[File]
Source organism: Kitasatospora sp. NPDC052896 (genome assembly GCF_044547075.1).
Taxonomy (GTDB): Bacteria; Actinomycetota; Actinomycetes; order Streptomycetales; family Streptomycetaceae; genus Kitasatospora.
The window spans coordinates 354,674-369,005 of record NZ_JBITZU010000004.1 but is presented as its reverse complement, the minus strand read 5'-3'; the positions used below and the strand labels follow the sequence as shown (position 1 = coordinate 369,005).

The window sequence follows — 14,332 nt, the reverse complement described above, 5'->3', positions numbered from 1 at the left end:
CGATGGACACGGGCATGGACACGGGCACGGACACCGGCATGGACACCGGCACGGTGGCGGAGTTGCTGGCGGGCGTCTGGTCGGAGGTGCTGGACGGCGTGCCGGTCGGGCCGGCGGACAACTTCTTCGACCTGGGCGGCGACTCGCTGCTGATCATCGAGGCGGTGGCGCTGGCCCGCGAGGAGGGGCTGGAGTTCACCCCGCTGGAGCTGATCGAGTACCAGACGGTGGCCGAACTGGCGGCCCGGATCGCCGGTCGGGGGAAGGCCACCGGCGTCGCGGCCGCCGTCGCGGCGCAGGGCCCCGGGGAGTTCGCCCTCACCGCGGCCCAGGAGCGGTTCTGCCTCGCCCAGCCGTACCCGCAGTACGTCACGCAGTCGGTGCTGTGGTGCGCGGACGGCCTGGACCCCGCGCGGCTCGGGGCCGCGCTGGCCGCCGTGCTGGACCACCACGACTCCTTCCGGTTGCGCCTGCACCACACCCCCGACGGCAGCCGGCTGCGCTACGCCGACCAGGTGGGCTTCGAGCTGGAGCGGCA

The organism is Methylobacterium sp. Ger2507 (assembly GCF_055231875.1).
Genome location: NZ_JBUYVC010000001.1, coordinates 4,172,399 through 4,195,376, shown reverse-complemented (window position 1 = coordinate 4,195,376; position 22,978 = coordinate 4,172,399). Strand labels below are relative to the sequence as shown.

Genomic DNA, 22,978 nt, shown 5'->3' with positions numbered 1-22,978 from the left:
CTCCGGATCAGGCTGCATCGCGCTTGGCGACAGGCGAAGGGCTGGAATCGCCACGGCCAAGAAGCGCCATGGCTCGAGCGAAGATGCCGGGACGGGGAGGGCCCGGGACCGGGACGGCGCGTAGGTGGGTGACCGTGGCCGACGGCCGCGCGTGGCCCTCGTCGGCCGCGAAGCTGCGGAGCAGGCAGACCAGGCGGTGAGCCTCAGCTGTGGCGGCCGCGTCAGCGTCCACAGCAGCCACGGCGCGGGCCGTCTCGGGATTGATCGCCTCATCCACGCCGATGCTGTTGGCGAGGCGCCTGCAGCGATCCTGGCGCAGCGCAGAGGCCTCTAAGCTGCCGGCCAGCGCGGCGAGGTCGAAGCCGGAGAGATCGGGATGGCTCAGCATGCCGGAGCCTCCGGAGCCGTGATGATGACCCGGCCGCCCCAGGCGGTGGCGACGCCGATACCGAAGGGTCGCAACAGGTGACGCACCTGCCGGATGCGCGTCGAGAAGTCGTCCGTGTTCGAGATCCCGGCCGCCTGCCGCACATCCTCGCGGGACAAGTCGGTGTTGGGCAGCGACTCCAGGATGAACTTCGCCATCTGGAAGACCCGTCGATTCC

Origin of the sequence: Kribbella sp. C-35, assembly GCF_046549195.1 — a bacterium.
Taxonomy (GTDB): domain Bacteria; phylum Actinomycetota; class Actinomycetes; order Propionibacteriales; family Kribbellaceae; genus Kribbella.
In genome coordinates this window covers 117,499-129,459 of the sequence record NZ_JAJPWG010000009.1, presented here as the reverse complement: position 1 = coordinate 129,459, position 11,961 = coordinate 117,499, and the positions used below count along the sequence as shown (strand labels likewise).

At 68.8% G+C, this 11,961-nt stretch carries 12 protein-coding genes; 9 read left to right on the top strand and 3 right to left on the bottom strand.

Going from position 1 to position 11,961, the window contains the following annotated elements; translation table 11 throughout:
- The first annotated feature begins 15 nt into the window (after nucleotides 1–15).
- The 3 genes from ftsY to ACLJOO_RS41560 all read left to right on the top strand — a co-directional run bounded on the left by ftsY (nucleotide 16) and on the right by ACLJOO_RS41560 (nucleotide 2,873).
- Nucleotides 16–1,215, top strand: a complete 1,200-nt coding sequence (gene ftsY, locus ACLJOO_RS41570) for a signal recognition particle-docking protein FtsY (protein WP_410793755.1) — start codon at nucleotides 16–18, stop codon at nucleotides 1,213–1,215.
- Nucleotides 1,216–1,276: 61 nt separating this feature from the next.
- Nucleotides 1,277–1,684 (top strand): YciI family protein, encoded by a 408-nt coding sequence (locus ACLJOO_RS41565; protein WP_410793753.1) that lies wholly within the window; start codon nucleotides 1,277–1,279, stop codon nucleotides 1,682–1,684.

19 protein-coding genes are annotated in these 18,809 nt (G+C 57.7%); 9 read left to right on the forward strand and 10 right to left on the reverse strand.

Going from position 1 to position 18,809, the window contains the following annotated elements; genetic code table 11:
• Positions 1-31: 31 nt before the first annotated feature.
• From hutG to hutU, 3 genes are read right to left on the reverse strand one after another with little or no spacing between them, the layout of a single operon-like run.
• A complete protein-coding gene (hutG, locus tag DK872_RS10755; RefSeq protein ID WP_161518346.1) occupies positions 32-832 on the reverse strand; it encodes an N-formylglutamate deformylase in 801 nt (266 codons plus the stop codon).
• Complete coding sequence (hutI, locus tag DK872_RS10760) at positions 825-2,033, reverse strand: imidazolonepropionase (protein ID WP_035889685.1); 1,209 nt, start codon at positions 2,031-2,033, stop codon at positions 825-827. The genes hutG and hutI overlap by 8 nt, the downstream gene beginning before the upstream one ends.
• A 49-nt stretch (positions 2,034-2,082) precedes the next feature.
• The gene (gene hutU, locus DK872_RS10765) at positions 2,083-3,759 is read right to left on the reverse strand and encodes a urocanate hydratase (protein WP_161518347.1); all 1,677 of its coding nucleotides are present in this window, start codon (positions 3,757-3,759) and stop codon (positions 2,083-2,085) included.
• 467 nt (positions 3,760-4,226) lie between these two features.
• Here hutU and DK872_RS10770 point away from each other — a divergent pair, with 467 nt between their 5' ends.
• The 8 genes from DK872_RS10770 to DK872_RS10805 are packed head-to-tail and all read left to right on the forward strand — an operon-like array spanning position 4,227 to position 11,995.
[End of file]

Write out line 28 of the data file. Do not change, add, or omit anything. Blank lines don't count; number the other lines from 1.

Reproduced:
• 467 nt (positions 3,760-4,226) lie between these two features.